Splitsville for the AFL-CIO

When the big AFL-CIO convention started in Chicago, the SEIU and the Teamsters decided to skip the convention altogether - signaling their divorce from the umbrella organization in the labor movement. As Oregon AFL-CIO president Tim Nesbitt blogged:

This was the day that “the split” hit the media fan.

Of course, this is all so much inside baseball. But, Tim's asking the question - what about working people? What impact will this have?

If you’re a working person who knows little about unions and a lot about how you’re working harder than ever and still struggling to make ends meet, and you pick up on any of this, are we talking to you? Can you hear us now? I hope so, because this is the first test of whether this debate over different paths to common goals will help us reach more working people in this country and make our union movement more relevant to their lives.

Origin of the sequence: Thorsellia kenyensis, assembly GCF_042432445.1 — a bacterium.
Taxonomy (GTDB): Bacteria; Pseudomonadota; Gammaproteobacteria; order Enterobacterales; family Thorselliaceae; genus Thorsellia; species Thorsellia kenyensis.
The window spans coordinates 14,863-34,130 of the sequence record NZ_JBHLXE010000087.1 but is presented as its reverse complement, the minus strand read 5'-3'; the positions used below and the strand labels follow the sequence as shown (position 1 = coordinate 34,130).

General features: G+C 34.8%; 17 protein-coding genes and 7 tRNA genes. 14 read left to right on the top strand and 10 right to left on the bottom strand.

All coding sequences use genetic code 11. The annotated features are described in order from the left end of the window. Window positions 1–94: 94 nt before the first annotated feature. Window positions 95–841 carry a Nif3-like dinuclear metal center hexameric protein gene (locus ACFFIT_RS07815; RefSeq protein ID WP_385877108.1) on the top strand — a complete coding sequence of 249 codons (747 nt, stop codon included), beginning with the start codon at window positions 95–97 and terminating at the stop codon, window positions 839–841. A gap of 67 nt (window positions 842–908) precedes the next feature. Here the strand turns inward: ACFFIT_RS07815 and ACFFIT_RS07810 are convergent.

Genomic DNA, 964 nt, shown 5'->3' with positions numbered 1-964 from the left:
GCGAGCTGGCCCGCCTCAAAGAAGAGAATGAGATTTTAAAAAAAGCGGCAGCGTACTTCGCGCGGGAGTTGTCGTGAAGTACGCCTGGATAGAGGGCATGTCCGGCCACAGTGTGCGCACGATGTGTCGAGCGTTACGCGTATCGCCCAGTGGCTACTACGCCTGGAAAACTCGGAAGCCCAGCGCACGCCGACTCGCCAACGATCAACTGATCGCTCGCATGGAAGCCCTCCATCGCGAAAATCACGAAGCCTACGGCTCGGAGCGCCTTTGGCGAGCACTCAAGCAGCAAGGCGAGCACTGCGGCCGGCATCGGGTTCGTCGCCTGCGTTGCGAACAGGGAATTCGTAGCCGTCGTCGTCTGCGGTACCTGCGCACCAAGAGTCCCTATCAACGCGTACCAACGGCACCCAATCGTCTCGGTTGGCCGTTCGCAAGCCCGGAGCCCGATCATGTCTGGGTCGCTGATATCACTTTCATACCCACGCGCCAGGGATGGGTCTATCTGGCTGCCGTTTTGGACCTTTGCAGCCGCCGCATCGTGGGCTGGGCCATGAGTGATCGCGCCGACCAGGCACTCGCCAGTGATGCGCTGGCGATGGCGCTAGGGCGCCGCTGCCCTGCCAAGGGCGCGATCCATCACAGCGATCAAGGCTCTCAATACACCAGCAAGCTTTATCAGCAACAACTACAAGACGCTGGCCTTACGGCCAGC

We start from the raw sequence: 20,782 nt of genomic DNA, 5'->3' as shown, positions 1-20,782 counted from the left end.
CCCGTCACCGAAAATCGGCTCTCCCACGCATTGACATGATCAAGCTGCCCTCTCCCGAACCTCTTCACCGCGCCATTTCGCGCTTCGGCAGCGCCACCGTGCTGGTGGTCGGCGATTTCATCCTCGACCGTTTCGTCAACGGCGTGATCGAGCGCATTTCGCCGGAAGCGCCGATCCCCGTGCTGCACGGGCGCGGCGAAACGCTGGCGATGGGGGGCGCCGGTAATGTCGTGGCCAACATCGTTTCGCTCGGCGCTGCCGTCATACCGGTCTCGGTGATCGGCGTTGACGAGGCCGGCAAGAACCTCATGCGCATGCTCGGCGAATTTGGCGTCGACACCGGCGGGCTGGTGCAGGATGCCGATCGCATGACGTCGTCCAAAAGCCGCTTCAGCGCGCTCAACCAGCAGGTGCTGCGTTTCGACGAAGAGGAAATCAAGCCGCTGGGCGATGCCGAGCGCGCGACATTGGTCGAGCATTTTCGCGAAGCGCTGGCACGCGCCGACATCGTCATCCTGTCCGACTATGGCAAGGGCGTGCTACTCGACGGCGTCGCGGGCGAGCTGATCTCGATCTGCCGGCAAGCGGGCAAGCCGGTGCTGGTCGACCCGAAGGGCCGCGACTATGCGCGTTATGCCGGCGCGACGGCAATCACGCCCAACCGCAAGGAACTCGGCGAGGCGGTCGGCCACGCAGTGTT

In a later post, Tim pointed out successes here in Oregon:

As I reminded reporters in Oregon today, we’ll still have the same number of unions with the same number of union members and the same resources after this convention. We may have to restructure our efforts, but we have a long tradition of working together in broad-based labor coalitions and campaigns of the kind that raised Oregon’s minimum wage in 2002 and produced a pro-worker majority in our State Senate in 2004. This is one area where we’ve learned what works for working families, and we’re committed to expanding, improving and continuing it.

Check it out - and discuss here.

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    It's a bit hard to guess what the long-term ramifications of this will be, but I think in the end, labor really needed to make some changes. It wasn't going to happen under Sweeney's AFL-CIO. If--wonder of wonders--Stern can figure out how to begin to re-organize America's lost workers, we'll look back at this as a wonderful moment.


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